Love the Northern White Rhino (Bronze Sculpture)
Love the Northern White Rhino (Bronze Sculpture)
Love the Northern White Rhino (Bronze Sculpture)
Love the Northern White Rhino (Bronze Sculpture)

Love the Northern White Rhino (Bronze Sculpture)

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78.7 x 185 x 82.6 inch (H*L*W) 1984.2lbs
2 x 4.7 x 2.1m (H*L*W) 900kgs

157 x 82.6 inch (L*W)
4 x 2.1m (L* W)


Contemporary Sculpture, Wildlife, Activist Art

Edition Number

The most endangered animal in the world, this 20-year-old northern white rhino has a lot resting on her shoulders. She is constantly watched by people but she knows that this is for a very good reason. Even without her guard, people still try to get her, all for the horn which she can’t understand why they would possibly want. But for now, she will roam the confines of her reserve with her mother and hope that people will stop trying to force her into extinction.

The white rhino is the second-largest land mammal in the world and is not actually white at all. Its name may have come from a misunderstanding of the Afrikaan’s name “weit” which means wide. White rhinos have a wide square lip whereas black rhinos have a pointed upper lip, so the name could be in reference to their mouth. On the grassy plains of Africa, they use their wide lip to graze, sometimes in groups before finding a nice water hole to cool off in the mud.

There are two species of white rhino, the northern and southern. The southern rhino was thought to be extinct until the late 19th century when a small population was discovered in South Africa. With a lot of hard work and dedication, they were able to bring this species back from the brink where it is now classified as near threatened, a major conservation success story. The southern white rhino makes up 98.8% of all white rhino. The remaining 0.02% is the northern white rhino. There are only 2 left in the world, mother and daughter Najin and Fatu. They are under 24 hour guarded surveillance at the Ol Pejeta Conservancy in Kenya where they are still threatened by poachers.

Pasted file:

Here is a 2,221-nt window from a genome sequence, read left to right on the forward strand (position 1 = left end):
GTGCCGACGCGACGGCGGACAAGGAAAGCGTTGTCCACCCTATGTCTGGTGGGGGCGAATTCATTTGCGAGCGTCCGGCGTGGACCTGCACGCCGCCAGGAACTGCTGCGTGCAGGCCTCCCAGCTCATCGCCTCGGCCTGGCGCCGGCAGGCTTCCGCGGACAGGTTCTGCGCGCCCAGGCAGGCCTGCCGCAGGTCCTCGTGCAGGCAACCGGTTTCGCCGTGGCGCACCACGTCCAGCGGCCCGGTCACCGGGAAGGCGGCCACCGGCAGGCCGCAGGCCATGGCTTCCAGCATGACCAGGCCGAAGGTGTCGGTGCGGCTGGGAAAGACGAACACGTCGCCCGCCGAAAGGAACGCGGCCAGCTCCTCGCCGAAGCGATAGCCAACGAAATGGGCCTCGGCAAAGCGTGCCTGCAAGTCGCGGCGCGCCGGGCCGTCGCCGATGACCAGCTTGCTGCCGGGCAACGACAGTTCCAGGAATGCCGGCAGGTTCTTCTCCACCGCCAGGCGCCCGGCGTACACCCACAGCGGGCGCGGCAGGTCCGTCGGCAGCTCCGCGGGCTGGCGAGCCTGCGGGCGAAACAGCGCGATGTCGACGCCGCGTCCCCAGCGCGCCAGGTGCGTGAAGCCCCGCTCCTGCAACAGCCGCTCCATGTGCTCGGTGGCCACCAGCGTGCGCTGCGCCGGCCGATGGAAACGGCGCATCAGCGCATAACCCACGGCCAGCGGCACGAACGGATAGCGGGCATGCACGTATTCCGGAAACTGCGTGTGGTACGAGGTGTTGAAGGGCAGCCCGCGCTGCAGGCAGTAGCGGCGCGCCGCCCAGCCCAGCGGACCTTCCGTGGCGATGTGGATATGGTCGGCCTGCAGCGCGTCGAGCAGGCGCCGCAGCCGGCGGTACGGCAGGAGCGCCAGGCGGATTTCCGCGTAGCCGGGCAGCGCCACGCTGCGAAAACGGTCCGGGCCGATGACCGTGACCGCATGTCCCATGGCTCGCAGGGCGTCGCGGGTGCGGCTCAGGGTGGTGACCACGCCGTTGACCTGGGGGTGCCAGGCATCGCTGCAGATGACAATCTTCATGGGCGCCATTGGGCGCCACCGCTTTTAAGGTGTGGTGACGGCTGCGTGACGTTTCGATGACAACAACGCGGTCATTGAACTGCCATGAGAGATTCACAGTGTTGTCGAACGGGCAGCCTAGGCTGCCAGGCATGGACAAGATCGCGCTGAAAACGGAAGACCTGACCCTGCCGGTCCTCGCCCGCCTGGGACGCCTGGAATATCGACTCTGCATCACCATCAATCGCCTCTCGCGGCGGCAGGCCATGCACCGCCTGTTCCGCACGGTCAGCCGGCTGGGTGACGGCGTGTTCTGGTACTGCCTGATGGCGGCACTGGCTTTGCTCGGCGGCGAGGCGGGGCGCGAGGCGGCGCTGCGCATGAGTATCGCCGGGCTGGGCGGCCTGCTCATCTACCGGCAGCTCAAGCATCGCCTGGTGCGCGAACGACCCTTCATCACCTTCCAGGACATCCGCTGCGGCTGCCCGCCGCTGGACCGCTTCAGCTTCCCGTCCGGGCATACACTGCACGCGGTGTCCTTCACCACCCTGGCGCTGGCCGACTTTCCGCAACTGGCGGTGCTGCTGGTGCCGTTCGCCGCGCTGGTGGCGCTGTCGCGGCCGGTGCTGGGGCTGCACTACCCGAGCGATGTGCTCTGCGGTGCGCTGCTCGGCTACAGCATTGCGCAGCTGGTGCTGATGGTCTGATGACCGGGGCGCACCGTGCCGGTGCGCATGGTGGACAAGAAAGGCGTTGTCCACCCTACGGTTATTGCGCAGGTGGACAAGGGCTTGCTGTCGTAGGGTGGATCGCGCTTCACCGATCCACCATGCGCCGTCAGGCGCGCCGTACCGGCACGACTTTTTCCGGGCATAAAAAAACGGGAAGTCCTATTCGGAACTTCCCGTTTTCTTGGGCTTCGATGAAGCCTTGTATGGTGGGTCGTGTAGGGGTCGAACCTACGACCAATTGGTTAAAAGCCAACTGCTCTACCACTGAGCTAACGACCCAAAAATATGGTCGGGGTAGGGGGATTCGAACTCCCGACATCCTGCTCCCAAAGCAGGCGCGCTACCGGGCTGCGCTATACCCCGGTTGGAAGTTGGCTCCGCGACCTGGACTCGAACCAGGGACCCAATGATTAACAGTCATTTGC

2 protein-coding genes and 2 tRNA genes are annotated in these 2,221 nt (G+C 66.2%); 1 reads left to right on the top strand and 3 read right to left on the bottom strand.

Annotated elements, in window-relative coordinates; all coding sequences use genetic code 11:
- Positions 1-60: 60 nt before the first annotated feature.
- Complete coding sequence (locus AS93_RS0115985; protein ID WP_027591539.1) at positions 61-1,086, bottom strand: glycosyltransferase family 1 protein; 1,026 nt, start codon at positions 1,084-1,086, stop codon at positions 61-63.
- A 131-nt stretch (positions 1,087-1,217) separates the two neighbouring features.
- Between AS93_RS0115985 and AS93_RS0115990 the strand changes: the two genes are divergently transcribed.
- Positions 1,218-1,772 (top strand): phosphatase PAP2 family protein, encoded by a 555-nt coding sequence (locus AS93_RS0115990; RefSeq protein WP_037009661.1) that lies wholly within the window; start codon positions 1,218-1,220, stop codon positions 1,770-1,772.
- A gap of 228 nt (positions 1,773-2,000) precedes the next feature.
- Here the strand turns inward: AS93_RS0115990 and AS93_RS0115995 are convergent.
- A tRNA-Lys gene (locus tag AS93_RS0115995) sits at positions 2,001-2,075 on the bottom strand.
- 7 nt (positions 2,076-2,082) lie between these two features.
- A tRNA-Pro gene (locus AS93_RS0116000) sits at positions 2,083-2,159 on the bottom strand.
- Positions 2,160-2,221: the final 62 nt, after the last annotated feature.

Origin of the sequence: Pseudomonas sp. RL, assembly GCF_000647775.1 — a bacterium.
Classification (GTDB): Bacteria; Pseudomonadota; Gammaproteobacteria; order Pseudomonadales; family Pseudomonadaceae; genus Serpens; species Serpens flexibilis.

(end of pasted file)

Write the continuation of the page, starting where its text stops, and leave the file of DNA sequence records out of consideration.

White rhinos give birth to very large calves. Weighing between 40-65 kg, the babies are huge. The newborns are very unsteady for the first few days and completely reliant on their mothers until they are weaned which could be as old as 12 months. The mother is very protective of her calf. When threatened, the baby will run towards its mother who will passionately defend it, meaning that young rhinos are very rarely attacked. When the mother is about to give birth to her next calf, she will chase off her current baby to prepare.

Rhinos have to deal with a great many things when it comes to survival. Africa is a harsh place to call home, with extreme temperatures, great predators, and the worst of them all, poachers. Rhinos are especially targeted for their horns which are sold on the black market at a staggering price, as much as the cost of gold in weight. They are used for traditional medicines in China and Vietnam where they are thought to possess therapeutic properties. Being made from keratin, the same material as our hair and fingernails, this is not true. Even so, the market is still surging.

Artwork Features
Gillie and Marc love working in bronze for many reasons. Bronze is a very hardy material and will last forever. As experts in coloring bronze, Gillie and Marc enjoy experimenting with their sculptures, adding a splash of color to brighten the work, making it even more unique. > Read more 

For every purchase of a bronze sculpture you will receive a certificate of authenticity, titled, signed, dated and editioned by the artists.

Care Instructions
Bronze is very easy to clean, allowing you to enjoy your precious sculpture with minimal upkeep. > Read more

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